Montreal

Ice accumulation slows down maritime traffic in St. Lawrence River

This winter’s frigid temperatures are causing significant amounts of ice to accumulate in Lac Saint-Pierre, on the St. Lawrence River, thereby slowing down maritime traffic.

Icebreakers deployed to Lac Saint-Pierre, near Trois-Rivières, due to major accumulation of ice

The Canadian Coast Guard's icebreaker, the CCGS Des Groseilliers, is working on breaking the ice accumulated in Lac Saint-Pierre. (Archives (Maxime Corneau/Radio-Canada))

This winter's frigid temperatures are causing significant amounts of ice to accumulate in Lac Saint-Pierre, on the St. Lawrence River, thereby slowing down maritime traffic.

The CCGS Des Groseilliers icebreaker is working to get ships moving again through the lake, which is situated just southwest of Trois-Rivières, between Montreal and Quebec City. Another icebreaker, the CCGS Amundsen, is expected to be deployed soon from Quebec City to help with the efforts.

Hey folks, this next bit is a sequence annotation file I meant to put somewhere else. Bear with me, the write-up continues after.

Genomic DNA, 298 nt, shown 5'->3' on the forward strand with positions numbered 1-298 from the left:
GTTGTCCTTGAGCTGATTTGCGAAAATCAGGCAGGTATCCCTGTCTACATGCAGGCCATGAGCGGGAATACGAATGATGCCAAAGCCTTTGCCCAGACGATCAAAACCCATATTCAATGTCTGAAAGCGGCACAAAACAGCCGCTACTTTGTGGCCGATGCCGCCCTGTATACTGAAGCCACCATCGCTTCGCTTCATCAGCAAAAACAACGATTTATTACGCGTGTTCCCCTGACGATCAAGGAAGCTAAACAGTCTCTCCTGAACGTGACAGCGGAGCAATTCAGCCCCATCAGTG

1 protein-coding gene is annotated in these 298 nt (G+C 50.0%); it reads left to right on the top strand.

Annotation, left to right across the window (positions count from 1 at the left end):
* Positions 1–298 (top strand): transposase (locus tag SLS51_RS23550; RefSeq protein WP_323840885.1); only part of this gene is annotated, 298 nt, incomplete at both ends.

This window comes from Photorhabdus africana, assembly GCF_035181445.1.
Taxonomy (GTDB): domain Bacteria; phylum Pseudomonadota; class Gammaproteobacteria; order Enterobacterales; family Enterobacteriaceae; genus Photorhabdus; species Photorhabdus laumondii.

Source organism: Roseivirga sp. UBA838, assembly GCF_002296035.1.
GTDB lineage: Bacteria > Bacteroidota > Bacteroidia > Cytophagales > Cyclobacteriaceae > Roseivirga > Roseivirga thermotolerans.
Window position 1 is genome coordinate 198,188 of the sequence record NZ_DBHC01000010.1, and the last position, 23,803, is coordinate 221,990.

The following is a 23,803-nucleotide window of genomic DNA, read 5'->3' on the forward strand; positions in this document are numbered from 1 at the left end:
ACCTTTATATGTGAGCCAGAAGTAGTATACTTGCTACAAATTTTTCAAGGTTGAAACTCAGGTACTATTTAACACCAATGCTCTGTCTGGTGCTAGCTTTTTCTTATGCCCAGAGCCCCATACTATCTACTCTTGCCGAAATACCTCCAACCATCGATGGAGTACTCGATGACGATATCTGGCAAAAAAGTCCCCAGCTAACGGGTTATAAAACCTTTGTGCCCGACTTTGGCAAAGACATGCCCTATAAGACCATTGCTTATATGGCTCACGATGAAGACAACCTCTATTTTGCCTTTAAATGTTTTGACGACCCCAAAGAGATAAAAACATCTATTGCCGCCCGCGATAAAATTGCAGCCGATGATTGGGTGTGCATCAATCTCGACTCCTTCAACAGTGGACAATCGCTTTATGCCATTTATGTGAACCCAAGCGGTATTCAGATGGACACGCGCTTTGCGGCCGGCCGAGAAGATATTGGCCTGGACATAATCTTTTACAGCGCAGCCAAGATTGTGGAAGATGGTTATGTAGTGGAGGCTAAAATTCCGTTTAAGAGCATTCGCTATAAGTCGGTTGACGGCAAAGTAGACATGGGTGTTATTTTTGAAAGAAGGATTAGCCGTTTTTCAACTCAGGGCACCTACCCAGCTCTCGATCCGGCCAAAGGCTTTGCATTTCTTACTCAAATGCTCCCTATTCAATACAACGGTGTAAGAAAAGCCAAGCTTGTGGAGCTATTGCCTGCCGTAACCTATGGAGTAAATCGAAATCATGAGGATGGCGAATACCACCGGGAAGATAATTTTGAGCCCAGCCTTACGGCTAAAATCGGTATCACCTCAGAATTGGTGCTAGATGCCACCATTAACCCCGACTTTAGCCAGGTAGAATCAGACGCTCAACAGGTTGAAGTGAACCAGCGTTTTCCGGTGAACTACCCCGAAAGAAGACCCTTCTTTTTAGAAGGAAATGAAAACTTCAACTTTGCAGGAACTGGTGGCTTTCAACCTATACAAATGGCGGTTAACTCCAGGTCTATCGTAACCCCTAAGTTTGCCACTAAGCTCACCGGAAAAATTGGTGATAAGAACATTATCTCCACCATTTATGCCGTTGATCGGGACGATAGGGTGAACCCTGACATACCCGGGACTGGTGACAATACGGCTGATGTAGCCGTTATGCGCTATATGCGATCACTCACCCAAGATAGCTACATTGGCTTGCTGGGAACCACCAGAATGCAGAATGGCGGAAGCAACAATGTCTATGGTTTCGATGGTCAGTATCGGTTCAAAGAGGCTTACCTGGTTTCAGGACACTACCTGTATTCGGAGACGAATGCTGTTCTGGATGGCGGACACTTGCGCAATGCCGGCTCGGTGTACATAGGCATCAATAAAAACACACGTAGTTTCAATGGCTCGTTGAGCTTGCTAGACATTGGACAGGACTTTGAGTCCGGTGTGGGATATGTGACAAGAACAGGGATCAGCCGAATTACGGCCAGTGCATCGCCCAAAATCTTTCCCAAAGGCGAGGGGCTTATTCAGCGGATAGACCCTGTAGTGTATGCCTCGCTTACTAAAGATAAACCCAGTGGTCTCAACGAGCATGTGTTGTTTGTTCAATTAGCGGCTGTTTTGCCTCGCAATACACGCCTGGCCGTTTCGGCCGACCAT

The departures of two ships had to be cancelled because of the significant accumulation of ice in Lac Saint-Pierre.

Alain Arsenault, president of the St. Lawrence pilots association, says this winter's abundant snowfall and very cold temperatures are to blame.

"The ice conditions are very important for the season. To have winter conditions as rigorous as we've had so early in the season, I think it's abnormal."

Others are also concerned. Nicole Trépanier, president of the St. Lawrence Economic Development Council (SODES), said people are reporting seeing the lake's water levels rapidly rising over the last few days.

"To see that so quickly, in January, we find ourselves with ice and possibly a risk of an ice jam. It is very worrying," Trépanier said.

The good news is that the ports of Trois-Rivières and Bécancour, both situated downstream from Lac Saint-Pierre, have not been affected.

Officials from both ports say they are used to dealing with harsh winter conditions and that most of their clients are ships arriving from the Atlantic Ocean to the east, therefore not passing through Lac Saint-Pierre.

Translated from a report by Radio-Canada

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